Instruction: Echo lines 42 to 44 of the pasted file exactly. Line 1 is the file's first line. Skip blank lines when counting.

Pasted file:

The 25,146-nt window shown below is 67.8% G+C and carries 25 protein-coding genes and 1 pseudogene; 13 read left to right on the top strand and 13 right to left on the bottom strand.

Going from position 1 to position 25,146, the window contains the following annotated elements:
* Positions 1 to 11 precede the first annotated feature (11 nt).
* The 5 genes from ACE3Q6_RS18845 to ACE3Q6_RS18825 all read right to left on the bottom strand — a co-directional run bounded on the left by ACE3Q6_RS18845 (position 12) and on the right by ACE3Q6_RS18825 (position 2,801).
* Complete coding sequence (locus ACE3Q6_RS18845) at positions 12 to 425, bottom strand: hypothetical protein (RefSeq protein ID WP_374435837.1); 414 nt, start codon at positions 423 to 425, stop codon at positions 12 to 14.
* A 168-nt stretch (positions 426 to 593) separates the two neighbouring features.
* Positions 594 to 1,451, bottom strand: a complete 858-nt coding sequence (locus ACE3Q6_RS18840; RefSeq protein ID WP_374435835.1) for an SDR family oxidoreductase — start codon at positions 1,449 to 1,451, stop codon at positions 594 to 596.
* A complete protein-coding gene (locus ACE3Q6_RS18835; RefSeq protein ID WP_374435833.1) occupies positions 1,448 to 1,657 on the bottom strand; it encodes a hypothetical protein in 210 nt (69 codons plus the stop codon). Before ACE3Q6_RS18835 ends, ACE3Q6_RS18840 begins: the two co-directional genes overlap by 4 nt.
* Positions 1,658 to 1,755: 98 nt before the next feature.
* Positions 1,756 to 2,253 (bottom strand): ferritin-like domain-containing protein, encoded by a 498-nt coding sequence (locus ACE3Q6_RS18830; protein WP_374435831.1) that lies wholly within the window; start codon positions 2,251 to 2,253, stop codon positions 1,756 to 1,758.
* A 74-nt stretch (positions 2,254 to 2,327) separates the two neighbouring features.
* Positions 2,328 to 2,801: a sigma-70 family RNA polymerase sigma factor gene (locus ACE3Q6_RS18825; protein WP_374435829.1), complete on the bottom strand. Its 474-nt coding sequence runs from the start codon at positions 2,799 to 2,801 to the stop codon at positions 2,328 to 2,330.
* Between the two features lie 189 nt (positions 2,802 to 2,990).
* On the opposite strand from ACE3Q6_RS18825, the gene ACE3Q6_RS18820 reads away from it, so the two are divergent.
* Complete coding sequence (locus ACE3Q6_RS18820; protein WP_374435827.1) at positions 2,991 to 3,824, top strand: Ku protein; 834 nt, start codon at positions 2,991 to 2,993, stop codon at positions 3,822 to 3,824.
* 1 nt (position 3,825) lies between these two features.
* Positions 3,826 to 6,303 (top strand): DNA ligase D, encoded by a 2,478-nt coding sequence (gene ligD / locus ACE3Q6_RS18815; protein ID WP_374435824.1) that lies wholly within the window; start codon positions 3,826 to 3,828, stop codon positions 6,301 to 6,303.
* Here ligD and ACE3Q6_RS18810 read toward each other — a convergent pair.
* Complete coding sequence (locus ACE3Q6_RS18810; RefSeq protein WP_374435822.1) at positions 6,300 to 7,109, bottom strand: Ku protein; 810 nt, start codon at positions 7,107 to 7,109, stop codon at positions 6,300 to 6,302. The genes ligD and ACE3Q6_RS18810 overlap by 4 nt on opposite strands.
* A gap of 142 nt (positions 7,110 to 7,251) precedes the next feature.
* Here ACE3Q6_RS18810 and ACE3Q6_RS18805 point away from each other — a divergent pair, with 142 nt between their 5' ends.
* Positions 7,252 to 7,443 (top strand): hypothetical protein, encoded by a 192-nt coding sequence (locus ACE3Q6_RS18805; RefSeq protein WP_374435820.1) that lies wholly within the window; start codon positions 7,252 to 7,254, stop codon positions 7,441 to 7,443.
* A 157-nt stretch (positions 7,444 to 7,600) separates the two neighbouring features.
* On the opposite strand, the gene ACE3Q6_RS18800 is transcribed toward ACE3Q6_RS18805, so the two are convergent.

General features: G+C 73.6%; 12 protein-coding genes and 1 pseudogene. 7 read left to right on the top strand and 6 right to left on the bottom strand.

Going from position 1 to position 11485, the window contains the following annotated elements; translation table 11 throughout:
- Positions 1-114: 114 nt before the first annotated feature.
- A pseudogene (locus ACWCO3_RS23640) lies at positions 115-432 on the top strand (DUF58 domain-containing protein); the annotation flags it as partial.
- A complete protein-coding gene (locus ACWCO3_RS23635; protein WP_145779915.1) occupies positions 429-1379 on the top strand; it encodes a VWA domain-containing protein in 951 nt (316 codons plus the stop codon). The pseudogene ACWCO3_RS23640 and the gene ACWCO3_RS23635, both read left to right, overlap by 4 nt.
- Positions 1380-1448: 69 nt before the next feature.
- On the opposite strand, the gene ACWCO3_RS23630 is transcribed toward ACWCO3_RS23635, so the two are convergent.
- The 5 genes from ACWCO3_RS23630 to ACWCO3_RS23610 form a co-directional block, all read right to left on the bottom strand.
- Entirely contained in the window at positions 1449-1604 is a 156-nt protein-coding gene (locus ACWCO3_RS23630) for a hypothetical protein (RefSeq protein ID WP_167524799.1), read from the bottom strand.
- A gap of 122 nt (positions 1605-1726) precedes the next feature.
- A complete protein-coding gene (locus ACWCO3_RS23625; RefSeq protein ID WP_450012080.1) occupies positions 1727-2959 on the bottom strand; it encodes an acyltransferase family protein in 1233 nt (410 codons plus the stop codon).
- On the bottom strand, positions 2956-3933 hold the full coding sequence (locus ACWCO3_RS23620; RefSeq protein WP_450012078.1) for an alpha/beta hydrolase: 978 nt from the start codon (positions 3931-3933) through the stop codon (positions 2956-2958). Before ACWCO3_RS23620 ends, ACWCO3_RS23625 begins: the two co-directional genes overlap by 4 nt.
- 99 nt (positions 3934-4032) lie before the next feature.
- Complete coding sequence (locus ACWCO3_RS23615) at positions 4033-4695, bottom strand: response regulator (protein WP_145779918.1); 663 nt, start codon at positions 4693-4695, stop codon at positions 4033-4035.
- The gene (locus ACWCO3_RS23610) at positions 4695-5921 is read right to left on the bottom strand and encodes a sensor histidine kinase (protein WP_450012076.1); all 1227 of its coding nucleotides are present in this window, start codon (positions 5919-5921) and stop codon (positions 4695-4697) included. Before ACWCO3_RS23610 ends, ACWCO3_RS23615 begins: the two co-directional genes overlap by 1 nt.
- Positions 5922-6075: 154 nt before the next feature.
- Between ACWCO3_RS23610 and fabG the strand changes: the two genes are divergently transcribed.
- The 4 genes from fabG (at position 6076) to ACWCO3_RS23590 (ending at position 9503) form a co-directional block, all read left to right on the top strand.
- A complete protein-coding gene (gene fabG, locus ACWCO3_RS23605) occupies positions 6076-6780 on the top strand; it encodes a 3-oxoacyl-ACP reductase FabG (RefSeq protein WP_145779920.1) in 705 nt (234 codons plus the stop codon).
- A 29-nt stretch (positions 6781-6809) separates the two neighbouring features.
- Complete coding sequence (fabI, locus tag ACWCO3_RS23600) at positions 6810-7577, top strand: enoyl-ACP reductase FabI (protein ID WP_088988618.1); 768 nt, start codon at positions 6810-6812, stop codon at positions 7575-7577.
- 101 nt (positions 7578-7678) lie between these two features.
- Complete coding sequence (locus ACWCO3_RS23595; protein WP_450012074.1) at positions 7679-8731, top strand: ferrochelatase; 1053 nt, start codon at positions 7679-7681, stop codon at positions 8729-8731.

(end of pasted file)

- The 4 genes from fabG (at position 6076) to ACWCO3_RS23590 (ending at position 9503) form a co-directional block, all read left to right on the top strand.
- A complete protein-coding gene (gene fabG, locus ACWCO3_RS23605) occupies positions 6076-6780 on the top strand; it encodes a 3-oxoacyl-ACP reductase FabG (RefSeq protein WP_145779920.1) in 705 nt (234 codons plus the stop codon).
- A 29-nt stretch (positions 6781-6809) separates the two neighbouring features.